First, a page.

Conklin gets great hand placement here inside the shoulders against Calais Campbell and stands stout to give Mariota time in the pocket. Again, Conklin held Campbell and Ngakoue both with 0 sacks and 0 QB hits.
In Week 3, he went up against Frank Clark, who is now the 3rd highest paid edge rusher in the league.
Even when Conklin gives up ground, he gives it up slowly. His wide base allows him to stay controlled as he gets pushed back. Conklin also held Clark to 0 sacks and 0 QB hits.
In Week 4, Conklin went up against J.J. Watt.
For the most part, he faired well against Watt and was able to keep him away from the QB.
However on occasion, Conklin would get stunned by Watt’s powerful bull rush, but I loved his ability to recover here. Notice how after the initial impact that he does not give up any more ground. He was able to regain his footing and leverage to prevent Watt from getting any closer to the QB. Surprisingly, Conklin held J.J. Watt to only 1 QB hit and 0 sacks.
Through the first 4 games, Conklin played lights out. He gave up only 1 QB hit and 0 sacks. His first allowed sack (half sack) would not come until Week 5 against new Titan’s signing Cameron Wake and the Dolphins, and I would not even completely put the blame on Conklin here.
Conklin is in good position against Wake on this play. If it were not for Josh Kline who actually pushes Wake towards Matt Cassel, Conklin would not have been implicated for this half sack.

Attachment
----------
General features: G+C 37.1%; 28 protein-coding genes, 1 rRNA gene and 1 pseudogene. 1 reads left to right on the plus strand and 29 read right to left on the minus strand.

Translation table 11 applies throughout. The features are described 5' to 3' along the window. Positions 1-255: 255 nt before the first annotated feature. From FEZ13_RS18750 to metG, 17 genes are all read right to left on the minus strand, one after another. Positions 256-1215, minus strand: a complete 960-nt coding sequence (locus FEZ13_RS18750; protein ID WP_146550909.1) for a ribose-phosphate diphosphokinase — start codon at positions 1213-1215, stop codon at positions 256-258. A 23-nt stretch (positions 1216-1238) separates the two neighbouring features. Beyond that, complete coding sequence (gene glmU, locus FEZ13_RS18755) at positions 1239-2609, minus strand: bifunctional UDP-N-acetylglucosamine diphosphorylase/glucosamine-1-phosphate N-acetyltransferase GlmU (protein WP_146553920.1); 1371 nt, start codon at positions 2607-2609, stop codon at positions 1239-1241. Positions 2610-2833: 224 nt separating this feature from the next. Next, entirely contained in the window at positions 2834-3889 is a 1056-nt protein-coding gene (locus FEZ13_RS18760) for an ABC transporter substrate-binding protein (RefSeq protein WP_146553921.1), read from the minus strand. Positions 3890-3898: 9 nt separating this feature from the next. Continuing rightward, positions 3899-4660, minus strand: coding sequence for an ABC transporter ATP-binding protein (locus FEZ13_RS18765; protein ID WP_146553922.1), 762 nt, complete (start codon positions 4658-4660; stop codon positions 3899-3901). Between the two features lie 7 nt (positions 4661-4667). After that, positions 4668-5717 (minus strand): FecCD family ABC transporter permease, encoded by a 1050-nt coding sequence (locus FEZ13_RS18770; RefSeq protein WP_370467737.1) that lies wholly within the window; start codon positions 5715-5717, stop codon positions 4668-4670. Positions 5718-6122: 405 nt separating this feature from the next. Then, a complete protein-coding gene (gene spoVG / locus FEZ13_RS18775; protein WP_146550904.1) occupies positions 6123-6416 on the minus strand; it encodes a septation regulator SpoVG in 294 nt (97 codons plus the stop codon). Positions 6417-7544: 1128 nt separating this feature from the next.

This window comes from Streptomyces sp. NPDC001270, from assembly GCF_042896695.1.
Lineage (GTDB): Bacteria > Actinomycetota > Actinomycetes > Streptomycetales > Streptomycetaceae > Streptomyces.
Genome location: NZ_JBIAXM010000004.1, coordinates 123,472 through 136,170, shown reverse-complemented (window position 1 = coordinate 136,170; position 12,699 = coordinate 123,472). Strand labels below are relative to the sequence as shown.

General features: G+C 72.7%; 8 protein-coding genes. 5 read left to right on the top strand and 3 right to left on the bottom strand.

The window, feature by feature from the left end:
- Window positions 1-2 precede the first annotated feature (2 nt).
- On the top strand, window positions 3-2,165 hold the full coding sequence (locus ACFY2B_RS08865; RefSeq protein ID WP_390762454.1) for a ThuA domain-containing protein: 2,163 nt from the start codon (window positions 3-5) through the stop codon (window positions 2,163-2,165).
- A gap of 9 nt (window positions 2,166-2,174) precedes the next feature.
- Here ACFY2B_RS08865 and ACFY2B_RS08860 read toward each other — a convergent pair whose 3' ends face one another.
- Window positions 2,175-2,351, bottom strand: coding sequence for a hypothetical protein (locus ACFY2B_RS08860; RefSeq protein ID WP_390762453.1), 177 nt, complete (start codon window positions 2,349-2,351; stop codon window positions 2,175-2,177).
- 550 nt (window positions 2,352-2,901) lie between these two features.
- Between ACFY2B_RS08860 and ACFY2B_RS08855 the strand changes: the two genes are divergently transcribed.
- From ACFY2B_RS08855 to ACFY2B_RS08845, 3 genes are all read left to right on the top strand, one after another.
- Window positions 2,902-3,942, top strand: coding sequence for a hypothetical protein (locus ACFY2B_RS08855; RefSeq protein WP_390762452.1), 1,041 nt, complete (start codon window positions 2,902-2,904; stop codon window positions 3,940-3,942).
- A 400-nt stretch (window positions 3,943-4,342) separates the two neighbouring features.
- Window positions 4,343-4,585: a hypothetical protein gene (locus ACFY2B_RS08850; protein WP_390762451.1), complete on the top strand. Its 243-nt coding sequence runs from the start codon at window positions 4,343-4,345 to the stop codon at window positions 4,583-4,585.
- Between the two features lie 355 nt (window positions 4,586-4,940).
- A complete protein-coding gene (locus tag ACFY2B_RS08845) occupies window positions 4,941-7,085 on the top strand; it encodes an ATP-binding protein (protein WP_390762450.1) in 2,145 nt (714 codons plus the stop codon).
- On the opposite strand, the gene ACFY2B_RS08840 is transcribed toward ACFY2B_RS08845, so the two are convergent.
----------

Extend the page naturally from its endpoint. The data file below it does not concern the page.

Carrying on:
Conklin would struggle with Wake’s speed off the edge, failing to match the great ball get-off by Wake.
When Conklin did manage to match Wake’s speed, Wake would counter with power, like this hump move here. Conklin struggled mightily against the speed of Cameron Wake this game, allowing 0.5 sacks and 3 QB hits.
Fast forward to Week 9, where Conklin would go up against Geno Atkins.
He was able to stop the bull rush from Geno Atkins all game and only gave up ground slowly. This is significant because Geno Atkins is known for his bull rush and for being one of the strongest defensive linemen in the league.
In these reps above against Atkins, Conklin displays his impressive lower body and core strength. Conklin would also hold Atkins to 0 sacks and 0 QB hits.
As you can see from the stats and the film, Conklin was able to make some of the best pass rushers essentially a non-factor in these games. He was consistent in his pass protection and looked stout in his anchor against some tough competition.
His ability to recover late was excellent due to his solid and wide base. However, he did struggle with speed and needed to do a better job getting out of his stance with more urgency.
Also, contrary to popular belief, I did not notice a significant or excessive amount of help from the tight ends or running backs given to Conklin, which @FWordsPod covers in more detail here:
So, here we go. I took a look at all the RTs that had 1,000 plus snaps at the position. Not so coincidentally, 3 of those RTs also were the Top 3 highest graded RTs by PFF.— Football ...and other F words (@FWordsPod) May 14, 2019